Except that the head coach of an NFL team that admittedly engaged in avid “bounty-hunting” is back on the sidelines after a year’s banishment, and his team may be the best in the league for the moment.
Leonard Shapiro, who covered the NFL extensively for The Washington Post, penned a mea culpa over the weekend, regretting that he “glossed over” the game’s violence. And yet:
The game is appealing and appalling at the same time. And I have no doubt that all of us, news media included, will continue to feed the beast, even if the beast keeps feeding on its own.
Money and the game’s insatiable popularity are at the center of the current bloodlust, and on the field contemporary players, even those who aren’t stars and know their careers will be short, can’t keep themselves away.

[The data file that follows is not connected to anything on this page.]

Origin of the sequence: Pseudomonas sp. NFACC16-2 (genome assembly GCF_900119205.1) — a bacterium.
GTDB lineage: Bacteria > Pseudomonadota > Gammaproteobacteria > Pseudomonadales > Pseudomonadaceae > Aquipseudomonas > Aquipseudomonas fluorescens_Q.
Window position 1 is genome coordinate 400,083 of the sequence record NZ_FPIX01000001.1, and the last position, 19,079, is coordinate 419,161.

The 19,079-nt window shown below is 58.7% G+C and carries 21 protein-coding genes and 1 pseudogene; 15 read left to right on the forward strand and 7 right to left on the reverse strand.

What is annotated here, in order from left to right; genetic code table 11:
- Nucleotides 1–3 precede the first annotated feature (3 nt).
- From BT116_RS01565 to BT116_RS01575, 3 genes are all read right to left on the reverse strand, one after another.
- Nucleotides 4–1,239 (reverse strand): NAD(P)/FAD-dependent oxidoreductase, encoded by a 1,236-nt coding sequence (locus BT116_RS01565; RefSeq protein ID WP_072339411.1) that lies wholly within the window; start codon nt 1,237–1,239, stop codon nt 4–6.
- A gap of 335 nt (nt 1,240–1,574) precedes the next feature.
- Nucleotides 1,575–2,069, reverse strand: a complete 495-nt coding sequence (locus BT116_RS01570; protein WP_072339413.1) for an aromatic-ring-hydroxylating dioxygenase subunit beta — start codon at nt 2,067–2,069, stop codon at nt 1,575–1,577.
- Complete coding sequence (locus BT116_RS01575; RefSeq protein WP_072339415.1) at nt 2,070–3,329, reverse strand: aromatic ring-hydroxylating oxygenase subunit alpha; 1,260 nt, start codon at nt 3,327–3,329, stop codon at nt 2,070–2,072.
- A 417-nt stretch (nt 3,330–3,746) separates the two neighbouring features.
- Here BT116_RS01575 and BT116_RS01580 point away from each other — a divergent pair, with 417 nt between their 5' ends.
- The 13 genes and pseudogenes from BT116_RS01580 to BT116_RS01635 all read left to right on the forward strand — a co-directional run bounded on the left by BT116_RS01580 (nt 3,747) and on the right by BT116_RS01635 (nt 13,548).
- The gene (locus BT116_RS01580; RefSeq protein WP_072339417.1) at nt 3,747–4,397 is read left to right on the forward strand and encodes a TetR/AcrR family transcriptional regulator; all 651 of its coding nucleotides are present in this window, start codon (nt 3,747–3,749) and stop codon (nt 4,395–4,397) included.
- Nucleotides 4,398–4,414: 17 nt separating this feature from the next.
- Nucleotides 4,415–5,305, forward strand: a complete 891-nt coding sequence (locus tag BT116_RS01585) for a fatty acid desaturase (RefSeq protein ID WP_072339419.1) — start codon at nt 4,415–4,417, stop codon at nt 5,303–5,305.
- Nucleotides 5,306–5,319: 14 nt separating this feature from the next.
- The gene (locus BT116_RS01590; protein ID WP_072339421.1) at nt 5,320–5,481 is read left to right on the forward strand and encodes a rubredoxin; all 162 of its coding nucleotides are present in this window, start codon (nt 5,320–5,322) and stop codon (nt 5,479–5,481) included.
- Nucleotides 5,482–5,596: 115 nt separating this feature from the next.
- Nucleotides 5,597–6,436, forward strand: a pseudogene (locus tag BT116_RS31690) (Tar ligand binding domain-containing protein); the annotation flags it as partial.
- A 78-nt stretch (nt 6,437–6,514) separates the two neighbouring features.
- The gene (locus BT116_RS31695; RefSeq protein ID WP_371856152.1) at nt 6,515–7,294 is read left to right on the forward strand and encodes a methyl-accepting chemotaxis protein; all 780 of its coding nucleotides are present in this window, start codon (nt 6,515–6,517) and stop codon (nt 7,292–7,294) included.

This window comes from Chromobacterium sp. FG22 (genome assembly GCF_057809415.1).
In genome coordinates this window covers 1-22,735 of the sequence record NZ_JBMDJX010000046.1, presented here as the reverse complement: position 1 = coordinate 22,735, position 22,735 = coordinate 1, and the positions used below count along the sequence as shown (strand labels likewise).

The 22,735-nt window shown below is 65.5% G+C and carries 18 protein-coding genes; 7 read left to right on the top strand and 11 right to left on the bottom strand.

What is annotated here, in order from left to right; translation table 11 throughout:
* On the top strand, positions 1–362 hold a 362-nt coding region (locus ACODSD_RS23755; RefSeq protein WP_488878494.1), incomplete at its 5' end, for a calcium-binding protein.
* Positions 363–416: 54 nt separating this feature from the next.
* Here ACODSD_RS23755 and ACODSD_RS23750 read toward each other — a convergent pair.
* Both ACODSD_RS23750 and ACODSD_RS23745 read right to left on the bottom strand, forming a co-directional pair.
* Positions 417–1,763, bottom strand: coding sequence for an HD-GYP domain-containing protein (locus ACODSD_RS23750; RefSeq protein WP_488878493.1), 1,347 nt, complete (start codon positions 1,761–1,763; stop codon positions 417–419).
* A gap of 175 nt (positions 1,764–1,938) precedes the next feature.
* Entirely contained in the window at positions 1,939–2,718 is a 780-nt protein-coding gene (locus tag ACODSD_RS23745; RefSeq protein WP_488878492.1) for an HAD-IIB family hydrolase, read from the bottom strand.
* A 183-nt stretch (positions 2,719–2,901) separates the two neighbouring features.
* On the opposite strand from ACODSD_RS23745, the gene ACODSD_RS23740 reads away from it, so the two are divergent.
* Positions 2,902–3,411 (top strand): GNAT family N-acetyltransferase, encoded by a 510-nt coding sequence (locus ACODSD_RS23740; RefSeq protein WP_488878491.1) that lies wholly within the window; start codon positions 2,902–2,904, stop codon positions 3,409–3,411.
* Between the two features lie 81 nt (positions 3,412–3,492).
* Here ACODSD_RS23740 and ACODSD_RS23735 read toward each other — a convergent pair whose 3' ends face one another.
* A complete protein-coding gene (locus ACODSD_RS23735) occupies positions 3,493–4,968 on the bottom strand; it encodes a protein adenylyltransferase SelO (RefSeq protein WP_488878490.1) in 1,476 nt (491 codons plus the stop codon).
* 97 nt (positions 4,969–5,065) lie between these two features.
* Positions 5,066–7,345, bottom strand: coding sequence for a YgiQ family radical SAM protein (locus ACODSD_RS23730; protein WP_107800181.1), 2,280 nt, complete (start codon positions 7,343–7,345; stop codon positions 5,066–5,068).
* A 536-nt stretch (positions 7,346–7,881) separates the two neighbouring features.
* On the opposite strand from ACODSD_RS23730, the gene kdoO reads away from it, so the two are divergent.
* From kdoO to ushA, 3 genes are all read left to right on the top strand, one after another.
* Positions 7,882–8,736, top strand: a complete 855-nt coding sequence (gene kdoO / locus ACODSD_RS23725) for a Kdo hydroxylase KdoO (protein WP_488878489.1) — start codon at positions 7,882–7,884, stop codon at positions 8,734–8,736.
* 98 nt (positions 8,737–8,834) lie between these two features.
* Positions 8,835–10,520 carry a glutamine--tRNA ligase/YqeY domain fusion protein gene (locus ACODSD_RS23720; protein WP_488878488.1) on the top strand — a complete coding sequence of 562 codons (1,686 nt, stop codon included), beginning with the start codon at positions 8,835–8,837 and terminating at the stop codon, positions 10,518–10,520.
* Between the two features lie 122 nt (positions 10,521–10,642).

Former Denver Bronco Nate Jackson is painfully honest — pun sort of intended — in his recent memoir, “Slow Getting Up.” Dwight Garner concludes his review in The New York Times by encapsulating the eternal, brutal lure that can never be reformed:
Our author is that truly modern being, a self-aware warrior. At one point, he writes: “In our football lives, we pretend we are invincible; because we have to keep on playing. In reality, we are fragile and we are afraid.”
He also declares, however: “I want to get hit. I mean really hit. I want to hit the ground hard and get up shaking myself off because I think I’m dead. That’s the feeling I want.”
As he says elsewhere, “I’m comfortable in hell.”